The entire home fitness community would be grateful. If fitness and exercise is a little new to you then take a few moments to think about your ultimate goal. What is it exactly that you want to achieve? What is your time frame? You might be after some weight loss workout programs, or even weight gain. You might want to participate in a local charity run. Or you might just want to get fit. Whatever your goal, you have to tailor your workout routines to keep you heading towards your targets. For example, if your goal is to put on 1 stone of pure lean muscle, it’s no good performing basic step aerobics twice per week. So you need to plan your workouts accordingly. Bear in mind though that no single workout routine will make you achieve your ultimate fitness goal. You need a whole suit of workouts. Hopefully, you’ll be able to find exactly what you need below.

Getting Started With Your Free Workout Plans

If weight loss is your ultimate goal then your workout routines will be geared towards burning off those excess calories. This means aerobic training. Interval training has also become very popular for weight loss in recent years. This is because high intensity interval training, or HIIT training, practically eats away at your excess fat and super charges your metabolism for at least 24 hours after a workout! See below for various interval training routines. Or if you are after stacking on some lean muscle, you need to incorporate strength training into your routine. But no matter what your ultimate goal is, you should always practice good eating habits. You wouldn’t expect someone aiming to run a sub 3 hour marathon to be eating and drinking nothing but cake and cola, right? Take a look at the nutrition guide for a brief heads-up on the matter. So to reiterate, you fitness is more than just your exercise. You have to incorporate sound nutrition as well to achieve your ultimate goal. Now, browse through the list of free workout plans below to get started.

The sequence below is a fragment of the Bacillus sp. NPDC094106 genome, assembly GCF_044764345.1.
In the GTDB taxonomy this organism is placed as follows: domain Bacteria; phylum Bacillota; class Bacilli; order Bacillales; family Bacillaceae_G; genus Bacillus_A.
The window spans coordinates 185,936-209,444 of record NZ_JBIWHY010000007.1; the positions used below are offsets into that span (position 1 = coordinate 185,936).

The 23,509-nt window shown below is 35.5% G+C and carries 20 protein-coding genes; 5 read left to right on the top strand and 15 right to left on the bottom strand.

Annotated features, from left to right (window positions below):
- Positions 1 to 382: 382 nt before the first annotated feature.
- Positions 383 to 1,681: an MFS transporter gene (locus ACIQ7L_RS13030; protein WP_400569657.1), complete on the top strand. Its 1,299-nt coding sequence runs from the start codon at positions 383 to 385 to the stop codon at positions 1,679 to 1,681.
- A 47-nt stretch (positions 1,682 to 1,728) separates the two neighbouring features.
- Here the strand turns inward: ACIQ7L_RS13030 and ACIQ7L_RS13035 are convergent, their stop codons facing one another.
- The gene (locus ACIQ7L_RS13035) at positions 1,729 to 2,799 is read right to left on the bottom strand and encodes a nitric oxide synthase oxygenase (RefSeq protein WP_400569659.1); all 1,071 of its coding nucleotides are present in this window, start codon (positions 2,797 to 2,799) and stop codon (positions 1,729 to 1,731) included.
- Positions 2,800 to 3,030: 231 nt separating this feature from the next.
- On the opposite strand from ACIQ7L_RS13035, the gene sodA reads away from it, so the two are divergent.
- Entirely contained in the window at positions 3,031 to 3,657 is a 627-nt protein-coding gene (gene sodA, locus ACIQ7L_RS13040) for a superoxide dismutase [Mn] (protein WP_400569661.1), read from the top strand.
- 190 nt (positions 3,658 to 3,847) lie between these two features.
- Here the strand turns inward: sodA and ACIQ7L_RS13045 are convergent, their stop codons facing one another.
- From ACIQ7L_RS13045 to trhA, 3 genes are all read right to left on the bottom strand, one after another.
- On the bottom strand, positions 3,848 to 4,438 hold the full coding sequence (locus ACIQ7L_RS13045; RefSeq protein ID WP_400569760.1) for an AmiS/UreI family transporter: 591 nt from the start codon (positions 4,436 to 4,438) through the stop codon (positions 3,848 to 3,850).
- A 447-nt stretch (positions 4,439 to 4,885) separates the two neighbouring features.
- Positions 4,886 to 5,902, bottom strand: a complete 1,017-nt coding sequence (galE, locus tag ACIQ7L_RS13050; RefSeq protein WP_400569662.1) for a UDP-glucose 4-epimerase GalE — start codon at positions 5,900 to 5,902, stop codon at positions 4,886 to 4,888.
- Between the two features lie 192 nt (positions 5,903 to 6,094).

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Circuit Training For Weight Loss

In the fight against the flab I always say that circuit training for weight loss is one of your best weapons. It’s one of the weight loss workout programs that should be in every dieter’s fitness plan. I love circuit training for a number of reasons… You get a full body workout, which makes it a great muscle balancer. Muscle imbalance almost always leads to some sort of injury over time, so circuit training will make you much more robust and resilient to injury. The last thing you want is a 2 month layoff whilst recovering from an injury. Because it’s a full body workout, circuit training programs are great calorie burners. This is because you are using multiple muscle groups all at once, rather than simple isolation exercises. So this makes circuit training perfect for weight loss. Again, as circuit training is a full body workout and many exercises you use will require some degree of anaerobic strength, it is a fantastic lean muscle builder. The more lean muscle you have, the greater your metabolic rate. This means a permanent increase in the calories your body uses just to sustain itself. End result…more calories burned, more fat loss! As a dieter, you are mainly interested in the last two points. Basically, circuit training will help you lose weight! But there’s another point which is worth raising before moving onto example circuit routines. And that’s post exercise calorie burn. This is the same for all exercise, but especially so for more strenuous exercise like circuit training. There has been much research in recent years regarding the metabolic rate and exercise. To sum up, for the following 24 hours after exercise (sometime up to 48 hours) your metabolism will be elevated. This means you’ll burn even more calories even though you have finished exercising. This is another reason why every dieter should incorporate exercise into their weight loss plan, and not to solely rely on calorie restriction.